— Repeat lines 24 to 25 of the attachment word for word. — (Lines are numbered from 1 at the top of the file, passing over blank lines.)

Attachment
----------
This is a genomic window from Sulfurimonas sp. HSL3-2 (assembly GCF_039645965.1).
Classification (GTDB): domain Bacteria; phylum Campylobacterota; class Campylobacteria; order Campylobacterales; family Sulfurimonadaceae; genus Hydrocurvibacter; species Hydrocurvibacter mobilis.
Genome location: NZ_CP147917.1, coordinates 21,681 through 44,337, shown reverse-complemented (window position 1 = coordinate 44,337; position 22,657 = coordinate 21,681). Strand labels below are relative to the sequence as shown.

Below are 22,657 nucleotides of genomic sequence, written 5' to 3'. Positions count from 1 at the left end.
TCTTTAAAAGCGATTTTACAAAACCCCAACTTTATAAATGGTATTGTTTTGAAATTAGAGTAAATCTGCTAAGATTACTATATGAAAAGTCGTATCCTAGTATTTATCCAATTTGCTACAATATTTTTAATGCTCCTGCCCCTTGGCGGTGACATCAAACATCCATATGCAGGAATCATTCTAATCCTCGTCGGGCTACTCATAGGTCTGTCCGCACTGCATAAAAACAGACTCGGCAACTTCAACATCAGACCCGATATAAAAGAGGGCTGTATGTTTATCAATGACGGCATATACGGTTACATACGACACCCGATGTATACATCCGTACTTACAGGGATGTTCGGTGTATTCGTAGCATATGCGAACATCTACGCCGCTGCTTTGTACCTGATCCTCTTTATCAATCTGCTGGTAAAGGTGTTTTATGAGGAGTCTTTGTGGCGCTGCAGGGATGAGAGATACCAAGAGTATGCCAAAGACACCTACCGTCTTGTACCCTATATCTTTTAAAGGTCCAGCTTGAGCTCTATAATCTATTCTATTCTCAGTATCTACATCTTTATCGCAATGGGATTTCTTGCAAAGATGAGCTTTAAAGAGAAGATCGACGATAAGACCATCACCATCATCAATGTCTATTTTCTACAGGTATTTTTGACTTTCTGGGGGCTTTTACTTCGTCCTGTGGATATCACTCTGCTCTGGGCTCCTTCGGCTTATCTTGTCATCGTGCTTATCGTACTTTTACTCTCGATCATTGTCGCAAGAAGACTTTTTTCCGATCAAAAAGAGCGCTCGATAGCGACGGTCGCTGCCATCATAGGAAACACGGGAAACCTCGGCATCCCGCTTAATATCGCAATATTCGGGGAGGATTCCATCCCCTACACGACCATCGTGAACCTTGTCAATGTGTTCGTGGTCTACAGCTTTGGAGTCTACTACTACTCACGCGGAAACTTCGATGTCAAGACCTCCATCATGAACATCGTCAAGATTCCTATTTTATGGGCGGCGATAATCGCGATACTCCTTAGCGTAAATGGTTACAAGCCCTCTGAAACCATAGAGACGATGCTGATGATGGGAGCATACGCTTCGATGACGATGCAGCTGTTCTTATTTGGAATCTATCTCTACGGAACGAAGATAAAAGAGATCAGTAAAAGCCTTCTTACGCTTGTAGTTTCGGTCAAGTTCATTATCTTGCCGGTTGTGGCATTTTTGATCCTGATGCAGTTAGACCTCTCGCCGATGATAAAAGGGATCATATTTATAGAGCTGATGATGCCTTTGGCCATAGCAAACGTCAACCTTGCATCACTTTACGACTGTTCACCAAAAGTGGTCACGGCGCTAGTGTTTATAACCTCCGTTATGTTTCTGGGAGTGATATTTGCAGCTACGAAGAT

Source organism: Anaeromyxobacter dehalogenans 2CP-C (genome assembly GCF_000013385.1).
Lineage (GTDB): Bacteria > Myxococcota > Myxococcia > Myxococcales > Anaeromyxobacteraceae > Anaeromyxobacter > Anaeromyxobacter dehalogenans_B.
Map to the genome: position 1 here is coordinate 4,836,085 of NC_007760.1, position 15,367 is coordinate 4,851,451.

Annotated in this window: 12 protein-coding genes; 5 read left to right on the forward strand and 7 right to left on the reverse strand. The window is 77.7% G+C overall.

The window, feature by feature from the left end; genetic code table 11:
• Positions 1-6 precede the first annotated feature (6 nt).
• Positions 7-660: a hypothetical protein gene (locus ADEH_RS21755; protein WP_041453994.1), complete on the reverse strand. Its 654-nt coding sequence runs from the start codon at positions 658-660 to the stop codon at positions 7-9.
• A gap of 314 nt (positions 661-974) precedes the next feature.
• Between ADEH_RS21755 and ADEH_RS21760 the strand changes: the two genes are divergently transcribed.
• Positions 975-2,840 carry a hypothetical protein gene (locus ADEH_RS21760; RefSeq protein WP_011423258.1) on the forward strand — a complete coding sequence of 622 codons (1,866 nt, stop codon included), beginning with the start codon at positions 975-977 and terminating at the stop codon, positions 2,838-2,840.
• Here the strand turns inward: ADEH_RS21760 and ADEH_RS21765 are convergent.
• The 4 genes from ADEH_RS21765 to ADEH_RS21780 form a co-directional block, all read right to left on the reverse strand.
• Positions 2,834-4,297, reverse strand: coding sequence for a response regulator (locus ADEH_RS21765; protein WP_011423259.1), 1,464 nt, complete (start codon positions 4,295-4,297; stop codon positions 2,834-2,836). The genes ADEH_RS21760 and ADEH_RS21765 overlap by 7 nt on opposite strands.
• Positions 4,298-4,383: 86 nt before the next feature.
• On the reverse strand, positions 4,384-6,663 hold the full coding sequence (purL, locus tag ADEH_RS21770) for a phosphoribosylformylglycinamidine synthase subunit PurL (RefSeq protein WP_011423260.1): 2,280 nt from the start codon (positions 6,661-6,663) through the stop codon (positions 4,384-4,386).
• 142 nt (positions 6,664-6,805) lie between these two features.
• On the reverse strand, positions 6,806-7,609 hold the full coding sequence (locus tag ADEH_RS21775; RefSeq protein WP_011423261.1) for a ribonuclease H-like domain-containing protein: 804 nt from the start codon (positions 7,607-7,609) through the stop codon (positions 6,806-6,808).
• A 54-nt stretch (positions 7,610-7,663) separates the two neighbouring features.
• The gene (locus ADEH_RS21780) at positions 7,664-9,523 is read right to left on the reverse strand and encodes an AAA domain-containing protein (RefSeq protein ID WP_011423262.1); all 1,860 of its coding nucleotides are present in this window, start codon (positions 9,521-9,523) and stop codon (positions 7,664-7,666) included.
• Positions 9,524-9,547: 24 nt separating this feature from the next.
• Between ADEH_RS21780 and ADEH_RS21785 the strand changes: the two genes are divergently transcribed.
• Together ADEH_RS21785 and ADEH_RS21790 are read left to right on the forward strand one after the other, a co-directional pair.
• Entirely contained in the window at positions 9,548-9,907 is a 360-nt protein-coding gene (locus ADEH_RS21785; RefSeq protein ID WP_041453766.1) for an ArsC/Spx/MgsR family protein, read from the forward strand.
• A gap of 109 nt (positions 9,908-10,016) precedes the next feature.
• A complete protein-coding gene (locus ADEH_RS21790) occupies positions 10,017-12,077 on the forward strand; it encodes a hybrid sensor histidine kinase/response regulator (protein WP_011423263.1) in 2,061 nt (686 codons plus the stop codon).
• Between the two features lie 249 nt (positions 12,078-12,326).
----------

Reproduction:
• The gene (locus ADEH_RS21780) at positions 7,664-9,523 is read right to left on the reverse strand and encodes an AAA domain-containing protein (RefSeq protein ID WP_011423262.1); all 1,860 of its coding nucleotides are present in this window, start codon (positions 9,521-9,523) and stop codon (positions 7,664-7,666) included.
• Positions 9,524-9,547: 24 nt separating this feature from the next.